Birth and Brain Control

With the explosion in the number of debates surrounding Planned Parenthood seeming to be biting at the heels of the Gay Right’s Debates, I wanted to share an article by one of my most cherished authors – G.K. Chesterton. It is not what he is arguing for which has brought this article to my attention, but what he is arguing against.

I wish to invite my readers not only to read his argument concerning Nature and Birth Control but to allow yourself to understand his argument and how it applies to Gay Rights and Birth Control. For I say this to all of my friends who marched with Gay Rights Activists upon the platform, “It is natural, therefore it is legitimate”, you have lost all rational basis to support Planned Parenthood’s attack upon “what is natural”.

Birth and Brain Control
by G.K. Chesterton

A correspondent has written to u last week complaining of the article signed “Heretic”, which condemned Birth Control not from a religious but a purely rationalist standpoint. The correspondent, Mr. Victor Neuburg, appears to give himself considerable airs of superiority because he is unable to believe in anything (except in Mrs. Stopes) and this is interesting, as illustrating a not g-k-chesterton1uncommon combination of the incapacity for believing with the incapacity for thinking. It will be quite sufficient to quote about four lines of his letter, which contain more complicated contradictions and inconsequences than we have ever seen in such a space; and which end with one of those abrupt abysses of the entire absence of humour which is more laughable than the best humour in the world.

He says that a man does not practice Birth Control “in order to indulge his passions, as a Heretic slipshoddly affirms; but in order that his quite natural (and therefore legitimate) sexual passion may have no unforeseen and undesired results.”

Why he should repudiate the indulging of his passion if his passion is quite legitimate, and why he should want to make the indulgence safe except in order to indulge it, the Lord only knows. He will pardon this theological expression; which we apologize for not putting in quotation marks, as he so haughtily presents all theological expressions. But the muddle is much more amusing than that. The passion, let it be noted, is not natural and legitimate; he distinctly says it is natural and therefore legitimate. So far so good. It is natural for a man to wish to rush out of a burning theatre, even if he tramples on women and children; it is natural and therefore legitimate. It is natural for a man called upon to face death or tortures for the truth (of Mrs. Stopes, let us say) to run away and hide; it is natural and therefore it is legitimate. That is quite understood; and so far we are all getting along nicely. But if everything that is natural is right, why in the world is not the birth of a baby as natural as the growth of a passion? If it is unnatural to control appetite, why is it not unnatural to control birth? They are both obviously parts of the same natural process, which has a natural beginning and a natural end. And Mr. Neuburg, who thinks all natural things legitimate, has no possible reason for interrupting it at one stage more than at another. As Nature is infallible, we must not question what progeny she produces. If Nature is not infallible, we have a right to question the passions that she inspires.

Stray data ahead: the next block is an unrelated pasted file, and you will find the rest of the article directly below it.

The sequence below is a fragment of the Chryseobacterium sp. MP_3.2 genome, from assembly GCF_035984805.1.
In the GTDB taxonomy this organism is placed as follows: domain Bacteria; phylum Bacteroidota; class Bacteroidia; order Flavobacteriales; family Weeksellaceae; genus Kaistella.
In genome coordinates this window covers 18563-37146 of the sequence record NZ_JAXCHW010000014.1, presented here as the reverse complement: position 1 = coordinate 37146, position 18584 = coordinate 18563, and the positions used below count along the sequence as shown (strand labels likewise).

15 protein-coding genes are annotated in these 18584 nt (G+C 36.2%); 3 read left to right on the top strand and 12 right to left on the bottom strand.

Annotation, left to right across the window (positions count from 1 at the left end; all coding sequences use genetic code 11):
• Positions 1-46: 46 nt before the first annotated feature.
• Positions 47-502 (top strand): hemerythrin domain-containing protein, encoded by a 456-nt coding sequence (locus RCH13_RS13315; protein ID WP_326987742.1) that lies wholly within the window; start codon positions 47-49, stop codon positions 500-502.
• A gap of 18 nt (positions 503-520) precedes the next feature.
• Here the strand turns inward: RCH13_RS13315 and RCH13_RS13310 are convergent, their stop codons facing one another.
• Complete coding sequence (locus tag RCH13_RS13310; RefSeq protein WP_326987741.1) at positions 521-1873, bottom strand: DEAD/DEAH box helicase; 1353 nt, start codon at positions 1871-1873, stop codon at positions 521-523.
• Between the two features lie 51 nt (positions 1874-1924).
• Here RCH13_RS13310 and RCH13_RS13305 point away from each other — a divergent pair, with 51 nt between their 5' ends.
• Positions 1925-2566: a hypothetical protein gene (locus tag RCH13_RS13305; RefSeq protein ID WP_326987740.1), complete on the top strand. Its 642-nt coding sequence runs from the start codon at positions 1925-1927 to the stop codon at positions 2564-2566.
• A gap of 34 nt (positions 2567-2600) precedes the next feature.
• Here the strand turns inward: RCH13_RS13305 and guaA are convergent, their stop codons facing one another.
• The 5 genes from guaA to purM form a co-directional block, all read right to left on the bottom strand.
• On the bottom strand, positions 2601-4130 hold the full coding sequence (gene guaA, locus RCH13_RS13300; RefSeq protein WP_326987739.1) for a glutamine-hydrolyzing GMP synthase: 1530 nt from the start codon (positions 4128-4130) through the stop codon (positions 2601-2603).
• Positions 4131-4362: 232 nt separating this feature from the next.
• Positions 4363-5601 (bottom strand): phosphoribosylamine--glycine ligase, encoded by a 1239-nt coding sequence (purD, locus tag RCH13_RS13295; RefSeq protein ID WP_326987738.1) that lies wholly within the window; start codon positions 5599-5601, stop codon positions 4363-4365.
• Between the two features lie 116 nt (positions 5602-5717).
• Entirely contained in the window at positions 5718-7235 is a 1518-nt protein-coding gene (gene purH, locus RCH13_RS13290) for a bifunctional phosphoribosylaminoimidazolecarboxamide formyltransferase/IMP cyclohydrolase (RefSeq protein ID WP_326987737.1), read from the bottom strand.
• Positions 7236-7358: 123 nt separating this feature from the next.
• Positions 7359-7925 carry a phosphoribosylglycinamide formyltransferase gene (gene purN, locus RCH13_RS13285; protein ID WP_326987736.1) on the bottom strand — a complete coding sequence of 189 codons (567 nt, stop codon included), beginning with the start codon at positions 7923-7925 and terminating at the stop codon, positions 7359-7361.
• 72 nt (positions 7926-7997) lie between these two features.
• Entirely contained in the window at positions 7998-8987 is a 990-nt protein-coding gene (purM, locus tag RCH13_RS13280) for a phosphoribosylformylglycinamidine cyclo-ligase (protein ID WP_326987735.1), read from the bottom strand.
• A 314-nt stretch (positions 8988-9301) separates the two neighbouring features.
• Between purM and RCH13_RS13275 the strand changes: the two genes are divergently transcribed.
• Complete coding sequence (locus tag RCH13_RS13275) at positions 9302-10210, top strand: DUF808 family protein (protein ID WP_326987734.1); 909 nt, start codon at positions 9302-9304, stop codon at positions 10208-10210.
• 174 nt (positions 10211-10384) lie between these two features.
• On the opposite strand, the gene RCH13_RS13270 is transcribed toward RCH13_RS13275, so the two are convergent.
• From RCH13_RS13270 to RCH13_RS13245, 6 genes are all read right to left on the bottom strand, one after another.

And then comes the joyous culmination and collapse; of calling a baby an unforeseen consequence of getting married. It would be entertaining to wander through the world with Mr. Neuburg, sharing all the unforeseen consequences of the most ordinary actions. Life must be full of surprises for him; he strikes a match and is indignant that it burns the sulphur; he throws a stone into a puddle and is irritated that it makes a splash; he keeps bees and is furious because they fertilize flowers; he breeds dogs and stands astounded before the unforeseen consequence of puppies. Wonder is a wonderful thing and, with less irritation, might be a beautiful thing. But we rather doubt whether anyone who argues like this has any right to a tone of such extreme intellectual arrogance.

* Bold is added by me for clarification.

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4 thoughts on “Birth and Brain Control

    • Not a problem at all.

      I’m sorry to say that the book, Brave New Family, doesn’t include the references to the original publication (ie. Original source and date). However, G.K. Chesterton was quite a prolific writer during the late 1800’s and early 1900’s. If you want the sources of his original publications I would suggest ‘The Collected Works of G.K. Chesterton’ by Ignatius Press. I don’t own the entire anthology, but in the first two volumes I do own, they open with an introduction explaining the historical context, original publication source, and general impact of whatever is contained in that volume. So, for example, in Volume I, the book contains ‘Heretics’, ‘Orthodoxy’, and ‘The Blatchford Controversies’ (A Newspaper Debate in the Clarion which has never been formally published since then). The introduction goes explains each book, the origin, and context in which each appeared.

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